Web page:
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(4 out of 5 stars)
"An alternative country band with a strong bluegrass background, the Blood Oranges were fronted by Jim Ryan, a singer/songwriter who led the group on a custom-produced electric mandolin. Born in New York in 1957, Ryan was first introduced to traditional American bluegrass and folk as a child through the state university in his hometown of Binghamton, where a local country and blues organization sponsored shows highlighting the nation's musical roots. After spending his formative years attending bluegrass festivals, he began honing his own skills as a performer by playing with fiddlers and pickers of all ages and musical backgrounds. Ryan formed the Blood Oranges in the late '80s with bassist/vocalist Cheri Knight, guitarist Mark Spencer and drummer Ron Ward as a forum for fusing his love of traditional music along with his interest in rock 'n' roll; while Ryan's twangy vocals and bluegrass background stood as the dominant elments of their sound, the group's experimental nature aligned its music more strongly with the Americana movement of the 1990s than with any stripe of straightforward country. In 1991, the Blood Oranges issued their debut album, Corn River, a collection of bluegrass originals combined with renditions of classics like "Dig a Hole" and "Shady Grove." Both 1992's Lone Green Valley and 1994's The Crying Tree continued to refine the quartet's distinctive sound. In 1995, Spencer left the group to tour with Lisa Loeb, and the Blood Oranges promptly disbanded; Knight continued as a solo performer, while Ryan and Spencer ultimately reunited in Wooden Leg. - Jason Ankeny, All Music Guide"
Excellent Fusion Of Rock And Bluegrass
D.C. Hanoy | Athens, Georgia | 11/17/2008
(4 out of 5 stars)
"The Oranges' basic sound is rootsy-rock with country influences -- think of, say, Creedence Clearwater Revival. Their vocal style, however, is post-Velvet Underground deadpan, and the real wildcard is a liberal injection of bluegrass. They come from Massachusetts, home of fellow rock/folk fusers Cordelia's Dad, whom they resemble in attitude if not sound. They do several traditional tunes taken from the bluegrass canon (actually from older roots, but I suspect the Oranges discovered them via the bluegrass world): "Shady Grove", "Dig A Hole" (a variation on "Darlin' Corey") and "Little Maggie". Like Cordelia's Dad, they adapt these tunes to their sound in a very natural way -- neither reverently sticking to tradition nor deliberately flaunting it. The impression given is that both bluegrass and rock are part of their tradition.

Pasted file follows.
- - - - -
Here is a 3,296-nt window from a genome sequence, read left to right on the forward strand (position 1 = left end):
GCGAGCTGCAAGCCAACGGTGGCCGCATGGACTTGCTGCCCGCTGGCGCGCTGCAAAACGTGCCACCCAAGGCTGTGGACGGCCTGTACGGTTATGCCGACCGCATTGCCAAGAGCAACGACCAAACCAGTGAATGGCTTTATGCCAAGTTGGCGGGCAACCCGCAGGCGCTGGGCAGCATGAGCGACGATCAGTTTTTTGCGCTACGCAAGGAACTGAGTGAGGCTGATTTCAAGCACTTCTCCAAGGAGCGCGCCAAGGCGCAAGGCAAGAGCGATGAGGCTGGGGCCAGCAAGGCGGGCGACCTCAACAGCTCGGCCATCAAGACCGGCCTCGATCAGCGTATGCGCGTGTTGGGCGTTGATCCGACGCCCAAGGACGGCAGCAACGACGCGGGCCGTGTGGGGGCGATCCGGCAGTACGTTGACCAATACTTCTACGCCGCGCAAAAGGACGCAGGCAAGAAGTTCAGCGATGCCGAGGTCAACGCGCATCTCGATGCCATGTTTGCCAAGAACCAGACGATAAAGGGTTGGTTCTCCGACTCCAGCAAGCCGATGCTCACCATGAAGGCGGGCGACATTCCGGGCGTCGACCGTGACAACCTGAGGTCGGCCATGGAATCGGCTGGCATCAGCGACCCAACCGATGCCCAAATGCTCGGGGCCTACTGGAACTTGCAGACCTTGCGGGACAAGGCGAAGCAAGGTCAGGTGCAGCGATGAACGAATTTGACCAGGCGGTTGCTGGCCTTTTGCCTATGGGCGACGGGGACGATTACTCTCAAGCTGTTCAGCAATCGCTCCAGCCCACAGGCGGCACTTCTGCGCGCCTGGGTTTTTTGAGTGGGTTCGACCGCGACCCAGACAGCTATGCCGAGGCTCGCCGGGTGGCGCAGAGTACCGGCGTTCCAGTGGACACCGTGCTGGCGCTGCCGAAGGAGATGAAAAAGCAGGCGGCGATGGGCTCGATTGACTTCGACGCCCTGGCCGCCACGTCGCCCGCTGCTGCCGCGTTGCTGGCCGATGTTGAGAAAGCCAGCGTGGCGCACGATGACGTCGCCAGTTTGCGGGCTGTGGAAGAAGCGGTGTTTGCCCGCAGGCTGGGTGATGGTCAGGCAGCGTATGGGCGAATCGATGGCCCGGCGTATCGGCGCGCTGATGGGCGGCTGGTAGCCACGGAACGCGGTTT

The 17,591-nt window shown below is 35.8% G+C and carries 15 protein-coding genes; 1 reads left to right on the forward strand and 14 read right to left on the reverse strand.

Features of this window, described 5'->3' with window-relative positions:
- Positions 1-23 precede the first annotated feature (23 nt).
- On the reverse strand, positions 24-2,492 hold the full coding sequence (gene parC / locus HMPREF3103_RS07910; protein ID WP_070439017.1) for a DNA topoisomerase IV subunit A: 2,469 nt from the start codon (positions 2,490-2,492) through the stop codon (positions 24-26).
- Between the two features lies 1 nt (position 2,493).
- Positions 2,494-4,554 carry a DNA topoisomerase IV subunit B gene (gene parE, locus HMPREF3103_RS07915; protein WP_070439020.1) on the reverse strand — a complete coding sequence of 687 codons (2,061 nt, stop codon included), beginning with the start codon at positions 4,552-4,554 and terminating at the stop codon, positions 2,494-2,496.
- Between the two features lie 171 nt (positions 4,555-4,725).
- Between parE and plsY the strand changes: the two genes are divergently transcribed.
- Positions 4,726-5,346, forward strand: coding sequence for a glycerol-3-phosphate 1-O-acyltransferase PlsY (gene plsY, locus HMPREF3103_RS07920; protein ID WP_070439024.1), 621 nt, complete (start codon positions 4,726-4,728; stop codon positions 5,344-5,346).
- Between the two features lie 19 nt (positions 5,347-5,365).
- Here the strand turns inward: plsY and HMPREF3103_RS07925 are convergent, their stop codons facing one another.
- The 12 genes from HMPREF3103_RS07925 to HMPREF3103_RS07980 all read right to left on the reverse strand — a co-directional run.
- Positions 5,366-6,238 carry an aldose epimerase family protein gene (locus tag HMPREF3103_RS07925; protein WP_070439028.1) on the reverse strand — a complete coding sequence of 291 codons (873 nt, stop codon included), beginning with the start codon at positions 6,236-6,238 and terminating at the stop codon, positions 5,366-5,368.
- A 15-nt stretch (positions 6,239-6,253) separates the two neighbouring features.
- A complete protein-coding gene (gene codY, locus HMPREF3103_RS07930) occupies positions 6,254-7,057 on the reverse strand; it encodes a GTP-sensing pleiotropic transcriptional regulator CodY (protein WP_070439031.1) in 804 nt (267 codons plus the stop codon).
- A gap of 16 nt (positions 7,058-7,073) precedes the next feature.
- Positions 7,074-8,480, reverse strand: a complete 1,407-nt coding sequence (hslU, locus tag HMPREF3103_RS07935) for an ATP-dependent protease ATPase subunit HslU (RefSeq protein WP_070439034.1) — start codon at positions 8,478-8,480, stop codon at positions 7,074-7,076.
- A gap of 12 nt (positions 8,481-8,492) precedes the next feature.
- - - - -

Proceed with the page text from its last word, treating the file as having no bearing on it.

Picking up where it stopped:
This album is a genuinely pleasant surprise. As a mandolin player myself, I'm predisposed to like rock bands that make the mandolin such an integral part of their sound. But I think the Blood Oranges will appeal to more than just Mandocrucians and bluegrass fans. The band is a four-piece, with both guitarist Mark Spencer and mandolinist Jim Ryan playing lead as well as rhythm parts (they each play both acoustic and electric versions of their respective instruments). The contrast between Spencer's rock leads and Ryan's obviously more bluegrass-influenced style add to the interest. After two fairly straight rockers to open the album, we get "Baby Down", an original that sounds just like bluegrass transcribed for a rock band. It features a brief mando solo that includes Ryan harmonizing with himself by overdubbing separate tracks on each channel. Their rendition of Ola Belle Reed's "High on a Mountain Top" achieves a perfect balance of the two sides of the band. "Houseboat" is another fine showcase for Ryan's mandolin, and the album-closing "Time Takes Away" pits chiming mandolin against growling guitar chords.
Ryan handles most of the lead vocals, competently but unspectacularly; bassist Cheri Knight sings the slow "Thief", which has a wistful quality that reminds me of "Hickory Wind", and harmonizes on several other tracks. Ryan also wrote or co-wrote most of the originals, showing a keen ear for catchy hooks that nevertheless sound more rock than pop. In all, a very impressive debut that confidently establishes a unique style for the Blood Oranges. - Stewart Evans, 1992